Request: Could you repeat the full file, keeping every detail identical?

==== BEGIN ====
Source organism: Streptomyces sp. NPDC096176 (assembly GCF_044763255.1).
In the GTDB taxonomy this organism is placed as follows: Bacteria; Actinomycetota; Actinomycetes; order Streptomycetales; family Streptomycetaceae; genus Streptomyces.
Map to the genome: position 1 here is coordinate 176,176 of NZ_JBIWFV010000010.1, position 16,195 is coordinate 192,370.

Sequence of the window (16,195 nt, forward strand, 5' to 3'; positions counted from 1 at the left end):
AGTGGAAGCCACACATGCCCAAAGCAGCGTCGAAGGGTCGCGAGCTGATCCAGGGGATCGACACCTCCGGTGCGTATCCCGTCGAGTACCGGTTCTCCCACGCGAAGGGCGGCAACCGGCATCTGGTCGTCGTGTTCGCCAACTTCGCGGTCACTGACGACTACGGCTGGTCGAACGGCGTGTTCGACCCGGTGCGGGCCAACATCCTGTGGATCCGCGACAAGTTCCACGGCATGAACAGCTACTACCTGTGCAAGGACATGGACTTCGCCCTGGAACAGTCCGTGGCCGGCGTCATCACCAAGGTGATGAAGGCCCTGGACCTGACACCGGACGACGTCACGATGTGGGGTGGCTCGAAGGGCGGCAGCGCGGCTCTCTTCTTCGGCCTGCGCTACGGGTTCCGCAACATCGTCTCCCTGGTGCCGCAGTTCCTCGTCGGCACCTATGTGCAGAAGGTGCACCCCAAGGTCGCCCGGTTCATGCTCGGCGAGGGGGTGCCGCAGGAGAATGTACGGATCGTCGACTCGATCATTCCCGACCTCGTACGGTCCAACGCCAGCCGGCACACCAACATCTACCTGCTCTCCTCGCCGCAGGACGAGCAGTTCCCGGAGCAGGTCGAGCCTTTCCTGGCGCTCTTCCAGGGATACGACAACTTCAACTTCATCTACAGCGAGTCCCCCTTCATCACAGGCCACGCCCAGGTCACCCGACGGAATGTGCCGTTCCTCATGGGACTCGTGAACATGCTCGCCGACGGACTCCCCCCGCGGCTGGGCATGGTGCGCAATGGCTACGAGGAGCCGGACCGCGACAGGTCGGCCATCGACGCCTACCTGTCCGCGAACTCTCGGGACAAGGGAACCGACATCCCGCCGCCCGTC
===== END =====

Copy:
Source organism: Streptomyces sp. NPDC096176 (assembly GCF_044763255.1).
In the GTDB taxonomy this organism is placed as follows: Bacteria; Actinomycetota; Actinomycetes; order Streptomycetales; family Streptomycetaceae; genus Streptomyces.
Map to the genome: position 1 here is coordinate 176,176 of NZ_JBIWFV010000010.1, position 16,195 is coordinate 192,370.

Sequence of the window (16,195 nt, forward strand, 5' to 3'; positions counted from 1 at the left end):
AGTGGAAGCCACACATGCCCAAAGCAGCGTCGAAGGGTCGCGAGCTGATCCAGGGGATCGACACCTCCGGTGCGTATCCCGTCGAGTACCGGTTCTCCCACGCGAAGGGCGGCAACCGGCATCTGGTCGTCGTGTTCGCCAACTTCGCGGTCACTGACGACTACGGCTGGTCGAACGGCGTGTTCGACCCGGTGCGGGCCAACATCCTGTGGATCCGCGACAAGTTCCACGGCATGAACAGCTACTACCTGTGCAAGGACATGGACTTCGCCCTGGAACAGTCCGTGGCCGGCGTCATCACCAAGGTGATGAAGGCCCTGGACCTGACACCGGACGACGTCACGATGTGGGGTGGCTCGAAGGGCGGCAGCGCGGCTCTCTTCTTCGGCCTGCGCTACGGGTTCCGCAACATCGTCTCCCTGGTGCCGCAGTTCCTCGTCGGCACCTATGTGCAGAAGGTGCACCCCAAGGTCGCCCGGTTCATGCTCGGCGAGGGGGTGCCGCAGGAGAATGTACGGATCGTCGACTCGATCATTCCCGACCTCGTACGGTCCAACGCCAGCCGGCACACCAACATCTACCTGCTCTCCTCGCCGCAGGACGAGCAGTTCCCGGAGCAGGTCGAGCCTTTCCTGGCGCTCTTCCAGGGATACGACAACTTCAACTTCATCTACAGCGAGTCCCCCTTCATCACAGGCCACGCCCAGGTCACCCGACGGAATGTGCCGTTCCTCATGGGACTCGTGAACATGCTCGCCGACGGACTCCCCCCGCGGCTGGGCATGGTGCGCAATGGCTACGAGGAGCCGGACCGCGACAGGTCGGCCATCGACGCCTACCTGTCCGCGAACTCTCGGGACAAGGGAACCGACATCCCGCCGCCCGTC